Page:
It's not that these songs are all obvious or overdone--this nonfolkie had never heard a few of them. It's that they're so soft they squish even when Alvin tries to rev one past you, which usually he doesn't.
    • 68 Metascore
    • 58 Critic Score
    Where once these Norwegians were extolled for their subtle melodicism, here their schlock candidly attacks the jugular.
    • 82 Metascore
    • 58 Critic Score
    Like most schmoograssers they're committed to virtuosity for its own sake, and like most young musos they've been too focused on technique to learn much about how music interacts with life.
    • 75 Metascore
    • 58 Critic Score
    Working on the humane assumption that all screamo records can't be equally horrible, the reviewerati have singled out this big-ticket effort... Unburdened by theory, however, I find that its distinction boils down to slightly subtler tunecraft and dynamic range.
    • 61 Metascore
    • 50 Critic Score
    Rainer Maria is the genuine collegiate article: impressionistic and overwrought.
    • 56 Metascore
    • 50 Critic Score
    Deeply anonymous.
    • 61 Metascore
    • 50 Critic Score
    [Crosses] PG-13 thug and subpar Luther Vandross.
    • 80 Metascore
    • 50 Critic Score
    The musical parsimony, cultural insularity, moral certitude, and histrionic affectations of these lo-fi artier-than-thous promise indie ideologues whole lifetimes of egoistic irrelevance.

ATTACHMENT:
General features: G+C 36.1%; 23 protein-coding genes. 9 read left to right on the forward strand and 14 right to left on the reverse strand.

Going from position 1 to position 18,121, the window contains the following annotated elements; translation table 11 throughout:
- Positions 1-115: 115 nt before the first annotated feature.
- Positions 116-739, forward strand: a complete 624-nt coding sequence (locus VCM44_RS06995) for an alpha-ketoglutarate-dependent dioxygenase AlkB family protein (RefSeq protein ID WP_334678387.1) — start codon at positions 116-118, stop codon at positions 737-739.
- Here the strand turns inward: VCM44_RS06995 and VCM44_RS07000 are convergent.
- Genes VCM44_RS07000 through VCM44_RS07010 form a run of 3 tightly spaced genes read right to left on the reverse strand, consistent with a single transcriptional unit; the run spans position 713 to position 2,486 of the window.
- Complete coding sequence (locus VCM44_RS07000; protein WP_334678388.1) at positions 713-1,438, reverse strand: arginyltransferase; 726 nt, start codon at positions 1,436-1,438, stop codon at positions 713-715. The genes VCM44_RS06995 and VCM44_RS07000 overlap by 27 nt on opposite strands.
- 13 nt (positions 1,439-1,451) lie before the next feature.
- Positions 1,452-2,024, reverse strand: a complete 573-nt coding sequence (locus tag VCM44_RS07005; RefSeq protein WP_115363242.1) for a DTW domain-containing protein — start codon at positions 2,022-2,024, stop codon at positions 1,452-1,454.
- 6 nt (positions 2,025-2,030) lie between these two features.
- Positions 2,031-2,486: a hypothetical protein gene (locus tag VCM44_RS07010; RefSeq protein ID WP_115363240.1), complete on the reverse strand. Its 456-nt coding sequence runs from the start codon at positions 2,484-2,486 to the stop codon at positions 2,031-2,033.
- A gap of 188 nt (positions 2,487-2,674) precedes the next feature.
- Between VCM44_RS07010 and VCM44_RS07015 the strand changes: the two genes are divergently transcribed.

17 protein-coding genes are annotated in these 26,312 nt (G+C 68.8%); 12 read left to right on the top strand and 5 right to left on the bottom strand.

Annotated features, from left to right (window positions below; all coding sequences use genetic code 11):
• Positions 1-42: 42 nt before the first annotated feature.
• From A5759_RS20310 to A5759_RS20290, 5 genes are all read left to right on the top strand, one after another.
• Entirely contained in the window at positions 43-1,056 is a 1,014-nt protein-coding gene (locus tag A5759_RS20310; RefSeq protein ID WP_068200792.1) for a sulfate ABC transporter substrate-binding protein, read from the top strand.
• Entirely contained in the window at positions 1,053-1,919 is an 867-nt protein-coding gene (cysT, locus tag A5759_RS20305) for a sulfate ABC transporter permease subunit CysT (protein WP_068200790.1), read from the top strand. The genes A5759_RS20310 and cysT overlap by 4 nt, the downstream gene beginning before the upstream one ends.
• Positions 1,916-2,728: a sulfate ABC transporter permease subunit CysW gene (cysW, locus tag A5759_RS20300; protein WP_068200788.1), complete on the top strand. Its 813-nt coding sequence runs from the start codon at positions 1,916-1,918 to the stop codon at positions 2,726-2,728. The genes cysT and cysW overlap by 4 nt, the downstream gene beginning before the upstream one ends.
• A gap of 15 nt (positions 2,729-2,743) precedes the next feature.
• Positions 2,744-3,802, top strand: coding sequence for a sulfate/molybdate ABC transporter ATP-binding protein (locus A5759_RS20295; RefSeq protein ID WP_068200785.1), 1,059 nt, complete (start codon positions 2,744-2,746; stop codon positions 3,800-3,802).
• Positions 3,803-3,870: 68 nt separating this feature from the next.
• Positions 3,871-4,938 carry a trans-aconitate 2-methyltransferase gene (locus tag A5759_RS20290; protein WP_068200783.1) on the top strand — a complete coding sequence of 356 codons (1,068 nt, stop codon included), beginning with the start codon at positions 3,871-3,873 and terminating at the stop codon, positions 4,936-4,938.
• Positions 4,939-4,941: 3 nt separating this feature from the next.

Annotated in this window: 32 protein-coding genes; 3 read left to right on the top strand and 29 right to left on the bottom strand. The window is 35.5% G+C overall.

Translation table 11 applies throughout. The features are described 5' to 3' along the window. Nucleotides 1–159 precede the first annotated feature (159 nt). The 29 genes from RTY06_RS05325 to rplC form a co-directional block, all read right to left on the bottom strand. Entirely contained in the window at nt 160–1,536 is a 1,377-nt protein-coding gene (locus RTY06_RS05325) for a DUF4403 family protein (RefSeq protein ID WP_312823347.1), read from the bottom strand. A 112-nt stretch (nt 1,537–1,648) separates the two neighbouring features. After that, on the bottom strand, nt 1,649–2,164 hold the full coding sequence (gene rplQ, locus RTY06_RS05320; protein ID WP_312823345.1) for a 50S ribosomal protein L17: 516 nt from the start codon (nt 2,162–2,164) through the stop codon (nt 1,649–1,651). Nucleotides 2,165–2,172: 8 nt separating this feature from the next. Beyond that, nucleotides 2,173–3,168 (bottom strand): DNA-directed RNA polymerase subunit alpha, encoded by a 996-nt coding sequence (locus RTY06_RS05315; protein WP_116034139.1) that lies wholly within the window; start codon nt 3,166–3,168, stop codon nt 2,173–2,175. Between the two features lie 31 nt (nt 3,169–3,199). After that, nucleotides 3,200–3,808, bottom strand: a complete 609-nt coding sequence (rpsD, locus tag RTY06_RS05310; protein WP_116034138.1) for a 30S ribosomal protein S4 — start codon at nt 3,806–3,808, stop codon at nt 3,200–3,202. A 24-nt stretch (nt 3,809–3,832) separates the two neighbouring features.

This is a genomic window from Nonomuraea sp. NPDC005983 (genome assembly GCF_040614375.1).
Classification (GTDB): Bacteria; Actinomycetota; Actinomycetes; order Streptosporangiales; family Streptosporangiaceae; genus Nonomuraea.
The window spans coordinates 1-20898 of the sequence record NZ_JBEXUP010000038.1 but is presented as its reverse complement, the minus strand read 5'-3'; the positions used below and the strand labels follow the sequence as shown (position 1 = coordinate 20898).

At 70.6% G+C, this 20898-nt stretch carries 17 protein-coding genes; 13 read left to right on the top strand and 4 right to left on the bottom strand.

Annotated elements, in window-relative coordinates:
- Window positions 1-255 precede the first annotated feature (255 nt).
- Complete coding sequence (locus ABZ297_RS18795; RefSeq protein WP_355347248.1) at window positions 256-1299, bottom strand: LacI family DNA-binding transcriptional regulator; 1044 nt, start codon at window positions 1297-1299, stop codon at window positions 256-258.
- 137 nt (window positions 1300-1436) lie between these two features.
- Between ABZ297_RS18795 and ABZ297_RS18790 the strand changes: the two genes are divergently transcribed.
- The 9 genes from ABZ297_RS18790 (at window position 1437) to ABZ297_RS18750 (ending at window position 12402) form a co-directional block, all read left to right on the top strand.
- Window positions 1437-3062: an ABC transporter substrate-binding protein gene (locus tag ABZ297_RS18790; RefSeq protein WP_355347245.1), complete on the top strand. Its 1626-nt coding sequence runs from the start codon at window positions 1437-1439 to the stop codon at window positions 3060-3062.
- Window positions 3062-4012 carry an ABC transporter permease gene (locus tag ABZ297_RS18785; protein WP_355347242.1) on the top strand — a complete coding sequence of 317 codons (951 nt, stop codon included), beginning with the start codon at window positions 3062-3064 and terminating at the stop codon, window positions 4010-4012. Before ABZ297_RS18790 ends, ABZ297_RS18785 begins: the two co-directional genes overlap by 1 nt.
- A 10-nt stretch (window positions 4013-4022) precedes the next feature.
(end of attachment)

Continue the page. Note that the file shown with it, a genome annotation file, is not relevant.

• 83 Metascore
    • 50 Critic Score
    He claims his Dave Matthews-sponsored major- label debut was his chance to make a true band record, and I guess his boys are trickier than Crazy Horse, just not in any way you haven't heard before.
    • 73 Metascore
    • 50 Critic Score
    What a weird (dishonest? ironic? clueless?) name for a record that's all literature and arty sound effects.
    • 60 Metascore
    • 50 Critic Score
    Aiming to fill the Queenhole by injecting video-game sci-fi and radio-head sonics into a pop-metal base, the Korn protégés forge a "startling vision of a future world in which communications technology has been turned against us, becoming a tool for government surveillance rather than personal convenience." Gosh, how'd they think of that?